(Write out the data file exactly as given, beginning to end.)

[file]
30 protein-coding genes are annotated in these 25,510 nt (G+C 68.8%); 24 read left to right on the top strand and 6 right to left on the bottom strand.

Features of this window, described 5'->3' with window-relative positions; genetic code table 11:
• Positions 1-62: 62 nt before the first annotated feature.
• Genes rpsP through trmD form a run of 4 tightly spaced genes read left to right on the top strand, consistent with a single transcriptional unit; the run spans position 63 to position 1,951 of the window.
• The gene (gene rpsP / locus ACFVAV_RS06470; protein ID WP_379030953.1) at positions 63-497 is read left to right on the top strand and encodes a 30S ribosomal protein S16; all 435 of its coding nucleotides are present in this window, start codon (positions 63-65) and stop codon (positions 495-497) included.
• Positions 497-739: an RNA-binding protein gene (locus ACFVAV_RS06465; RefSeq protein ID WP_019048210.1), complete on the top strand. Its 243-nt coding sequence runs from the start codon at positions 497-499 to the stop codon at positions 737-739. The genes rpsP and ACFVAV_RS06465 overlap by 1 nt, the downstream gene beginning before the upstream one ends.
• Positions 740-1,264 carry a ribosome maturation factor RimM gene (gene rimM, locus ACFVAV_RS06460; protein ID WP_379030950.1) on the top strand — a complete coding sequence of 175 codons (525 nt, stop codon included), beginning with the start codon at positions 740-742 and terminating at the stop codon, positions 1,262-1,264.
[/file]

30 protein-coding genes are annotated in these 25,510 nt (G+C 68.8%); 24 read left to right on the top strand and 6 right to left on the bottom strand.

Features of this window, described 5'->3' with window-relative positions; genetic code table 11:
• Positions 1-62: 62 nt before the first annotated feature.
• Genes rpsP through trmD form a run of 4 tightly spaced genes read left to right on the top strand, consistent with a single transcriptional unit; the run spans position 63 to position 1,951 of the window.
• The gene (gene rpsP / locus ACFVAV_RS06470; protein ID WP_379030953.1) at positions 63-497 is read left to right on the top strand and encodes a 30S ribosomal protein S16; all 435 of its coding nucleotides are present in this window, start codon (positions 63-65) and stop codon (positions 495-497) included.
• Positions 497-739: an RNA-binding protein gene (locus ACFVAV_RS06465; RefSeq protein ID WP_019048210.1), complete on the top strand. Its 243-nt coding sequence runs from the start codon at positions 497-499 to the stop codon at positions 737-739. The genes rpsP and ACFVAV_RS06465 overlap by 1 nt, the downstream gene beginning before the upstream one ends.
• Positions 740-1,264 carry a ribosome maturation factor RimM gene (gene rimM, locus ACFVAV_RS06460; protein ID WP_379030950.1) on the top strand — a complete coding sequence of 175 codons (525 nt, stop codon included), beginning with the start codon at positions 740-742 and terminating at the stop codon, positions 1,262-1,264.